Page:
56 episodes

Join Animal Law professor and longtime activist Mariann Sullivan as she unpacks the latest updates, cases, and news from the burgeoning world of animal law. Mariann will be joined by the leaders in the field, and will offer her own insightful (and sometimes biting) commentary. 912842

Animal Law Mariann Sullivan, Law Professor, Pundit, Vegan

    • Society & Culture

Join Animal Law professor and longtime activist Mariann Sullivan as she unpacks the latest updates, cases, and news from the burgeoning world of animal law. Mariann will be joined by the leaders in the field, and will offer her own insightful (and sometimes biting) commentary. 912842

    Animal Law Podcast #56: The Case Of the Speedy Slaughterhouse

    Animal Law Podcast #56: The Case Of the Speedy Slaughterhouse

    On this episode of the Animal Law Podcast, I speak with Cristina Kladis and Professor Delcianna Winders of the Lewis and Clark Law School Animal Law Clinic about the very first case filed by the clinic, Farm Sanctuary v USDA. This very important lawsuit seeks to invalidate the agency's new rules eliminating line speed limits for pig slaughter, thereby putting pigs, workers and the environment at even greater risk from the horrors perpetrated in these slaughterhouses. If that were not enough, these rules also delegate much of the responsibility for oversight of the slaughter process from USDA inspectors to untrained slaughterhouse workers. Then, in addition to this groundbreaking lawsuit, we discuss the formation of this brand new clinic, which is devoted to litigation regarding farmed animals.

    • 54 min
    Animal Law Podcast #55: A Case of Roadside Misery

    Animal Law Podcast #55: A Case of Roadside Misery

    On this episode of the Animal Law Podcast, I speak with Jessica Blome and Amanda Howell about the second chapter in the legal effort to close down Cricket Hollow Zoo, a sad roadside “attraction” where animals have been languishing in terrible conditions for years. I last spoke to Jessica on Episode 10 about some Endangered Species Act litigation that managed to free the animals covered by that law, but hundreds of animal remained, left to suffer merely because their species was not at risk. This time Jessica, along with the Animal Legal Defense Fund’s Amanda Howell, went back for the rest, suing on behalf of some deeply concerned citizens under Iowa Nuisance Law and basing their claim that this horrific facility was a public nuisance because it was in violation of the Iowa Anti-Cruelty statute. This is a fascinating case, with a (mostly) satisfying ending. But it also highlights some of the extraordinary gaps in current law “protecting” animals and the extraordinary lengths that must be gone to in order to get them out of obviously abusive situations.



    Jessica Blome is a senior associate at Greenfire Law where she primarily practices in the areas of environmental, animal, open government, and land use law. She represents clients in citizen suit enforcement, climate change, and strategic impact litigation. Her practice includes litigating and advising under the Clean Water Act, Safe Drinking Water Act, RCRA, CERCLA, NEPA, CEQA, Administrative Procedure Act, Animal Welfare Act, Endangered Species Act, FOIA, California Public Records Act, and Brown Act. Before Greenfire Law, Jessica worked as an Assistant Attorney General in the Missouri Attorney General’s Agriculture & Environment Division, Senior Staff Attorney for the Animal Legal Defense Fund, and Deputy Director of the San Francisco Ethics Commission. She earned her law degree from the University of Iowa and has a B.A. in Organizational Communication, with Minors in Journalism and Ethics, from the University of Northern Iowa. Jessica is passionate about public lands access, wilderness protection, and outdoor recreation. She spends her weekends in the wild spaces in and around the Bay Area.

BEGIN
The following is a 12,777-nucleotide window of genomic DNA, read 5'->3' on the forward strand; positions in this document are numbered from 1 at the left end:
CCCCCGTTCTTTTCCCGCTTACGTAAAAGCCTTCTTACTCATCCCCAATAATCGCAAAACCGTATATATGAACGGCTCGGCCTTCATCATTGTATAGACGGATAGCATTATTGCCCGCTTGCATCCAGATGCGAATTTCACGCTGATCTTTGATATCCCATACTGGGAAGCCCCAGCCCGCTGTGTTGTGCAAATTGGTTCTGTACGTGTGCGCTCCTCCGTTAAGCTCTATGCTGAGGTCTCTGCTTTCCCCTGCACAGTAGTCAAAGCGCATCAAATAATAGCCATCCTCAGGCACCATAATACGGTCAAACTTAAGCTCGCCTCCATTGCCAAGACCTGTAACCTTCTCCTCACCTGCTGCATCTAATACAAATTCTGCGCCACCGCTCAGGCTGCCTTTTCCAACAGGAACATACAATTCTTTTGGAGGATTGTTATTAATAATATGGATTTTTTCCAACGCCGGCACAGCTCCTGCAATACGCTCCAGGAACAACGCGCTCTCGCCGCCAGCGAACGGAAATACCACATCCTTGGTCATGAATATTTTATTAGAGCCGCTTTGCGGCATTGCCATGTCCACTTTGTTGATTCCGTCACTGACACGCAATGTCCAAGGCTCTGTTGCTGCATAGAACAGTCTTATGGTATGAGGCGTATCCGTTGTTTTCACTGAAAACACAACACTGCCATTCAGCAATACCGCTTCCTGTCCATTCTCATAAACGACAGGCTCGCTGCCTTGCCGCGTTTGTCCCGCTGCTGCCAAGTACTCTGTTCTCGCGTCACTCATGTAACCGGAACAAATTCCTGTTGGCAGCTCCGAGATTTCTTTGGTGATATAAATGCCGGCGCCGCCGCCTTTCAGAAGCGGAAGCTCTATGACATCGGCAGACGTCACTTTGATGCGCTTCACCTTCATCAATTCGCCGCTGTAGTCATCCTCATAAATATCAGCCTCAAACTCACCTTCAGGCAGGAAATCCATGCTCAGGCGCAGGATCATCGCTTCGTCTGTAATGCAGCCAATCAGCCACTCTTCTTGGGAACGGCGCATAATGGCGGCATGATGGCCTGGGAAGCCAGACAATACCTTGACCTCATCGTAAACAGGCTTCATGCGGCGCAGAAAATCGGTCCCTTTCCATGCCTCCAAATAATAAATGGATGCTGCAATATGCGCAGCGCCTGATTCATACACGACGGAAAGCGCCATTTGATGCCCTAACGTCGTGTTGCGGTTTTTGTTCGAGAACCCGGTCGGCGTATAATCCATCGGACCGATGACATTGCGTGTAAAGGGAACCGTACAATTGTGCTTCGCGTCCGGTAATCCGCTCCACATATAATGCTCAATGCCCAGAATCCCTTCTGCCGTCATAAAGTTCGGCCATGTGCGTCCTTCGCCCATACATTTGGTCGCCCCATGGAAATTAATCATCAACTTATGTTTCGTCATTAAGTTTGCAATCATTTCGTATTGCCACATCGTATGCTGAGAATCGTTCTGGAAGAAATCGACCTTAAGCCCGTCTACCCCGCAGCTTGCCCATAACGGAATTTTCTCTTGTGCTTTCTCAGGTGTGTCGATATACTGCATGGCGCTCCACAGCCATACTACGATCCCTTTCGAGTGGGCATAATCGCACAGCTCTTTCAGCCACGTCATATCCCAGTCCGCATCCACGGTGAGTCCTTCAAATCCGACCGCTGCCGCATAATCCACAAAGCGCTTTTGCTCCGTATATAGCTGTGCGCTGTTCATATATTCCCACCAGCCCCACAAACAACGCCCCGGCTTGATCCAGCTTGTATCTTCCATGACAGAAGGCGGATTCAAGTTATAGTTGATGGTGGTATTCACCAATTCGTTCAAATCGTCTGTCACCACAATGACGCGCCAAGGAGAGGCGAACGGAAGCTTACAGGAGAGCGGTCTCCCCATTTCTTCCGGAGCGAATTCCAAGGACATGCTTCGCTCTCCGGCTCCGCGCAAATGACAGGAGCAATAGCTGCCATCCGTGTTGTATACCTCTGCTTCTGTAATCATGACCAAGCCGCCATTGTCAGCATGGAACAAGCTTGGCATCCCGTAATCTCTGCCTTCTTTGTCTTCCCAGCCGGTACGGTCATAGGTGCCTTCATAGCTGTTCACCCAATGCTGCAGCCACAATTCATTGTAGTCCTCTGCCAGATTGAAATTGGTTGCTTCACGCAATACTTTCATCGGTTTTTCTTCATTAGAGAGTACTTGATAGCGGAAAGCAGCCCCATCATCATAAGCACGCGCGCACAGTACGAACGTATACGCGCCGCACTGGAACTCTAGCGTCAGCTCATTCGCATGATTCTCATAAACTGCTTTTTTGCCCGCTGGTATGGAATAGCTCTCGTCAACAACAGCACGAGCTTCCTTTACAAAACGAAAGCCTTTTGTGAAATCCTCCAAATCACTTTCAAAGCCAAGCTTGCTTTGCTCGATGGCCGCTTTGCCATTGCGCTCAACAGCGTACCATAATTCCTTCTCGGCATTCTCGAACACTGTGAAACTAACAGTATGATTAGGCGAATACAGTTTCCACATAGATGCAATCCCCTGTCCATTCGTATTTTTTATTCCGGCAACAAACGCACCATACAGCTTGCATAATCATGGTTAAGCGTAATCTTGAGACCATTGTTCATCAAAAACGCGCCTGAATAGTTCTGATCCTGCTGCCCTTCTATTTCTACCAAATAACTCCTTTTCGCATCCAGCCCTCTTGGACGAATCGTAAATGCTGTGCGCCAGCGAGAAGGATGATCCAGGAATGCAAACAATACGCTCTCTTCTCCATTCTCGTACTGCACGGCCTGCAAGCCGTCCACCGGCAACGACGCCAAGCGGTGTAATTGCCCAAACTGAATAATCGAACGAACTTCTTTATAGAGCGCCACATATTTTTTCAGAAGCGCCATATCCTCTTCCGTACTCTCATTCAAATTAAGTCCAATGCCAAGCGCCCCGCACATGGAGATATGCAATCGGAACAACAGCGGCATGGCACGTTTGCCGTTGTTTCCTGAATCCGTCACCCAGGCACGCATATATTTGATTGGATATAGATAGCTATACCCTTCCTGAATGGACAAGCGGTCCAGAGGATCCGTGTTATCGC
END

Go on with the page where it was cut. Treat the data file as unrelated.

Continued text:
As a staff attorney for the Animal Legal Defense Fund Amanda Howell uses her background in strategic impact litigation to help us win big for animals. Prior to joining ALDF, Amanda’s career was focused on improving the food system and curbing the harmful practices of multinational corporations. She is dedicated to using her skills to combat iniquity and believes that changing how we view and treat animals will simultaneously improve life for all sentient beings and positively impact individual health, public health, and our environment. Amanda graduated from Northwestern University with a triple major in Political Science, International Studies, and Spanish. She received her law degree from Boston University, where she was the managing editor for the American Journal of Law and Medicine.

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    You can listen to our podcast directly on our website (beneath this paragraph!) or you can listen and subscribe on iTunes or your favorite podcatcher. Also, if you like what you hear, please rate it on iTunes, and don’t forget to leave us a friendly comment! Of course, we would be thrilled if you would consider making a donation, or becoming a member of our flock (especially if you’re a regular listener).

    • 43 min
    Animal Law Podcast #54: The Case of the Psychologically Unprotected Primates

    Animal Law Podcast #54: The Case of the Psychologically Unprotected Primates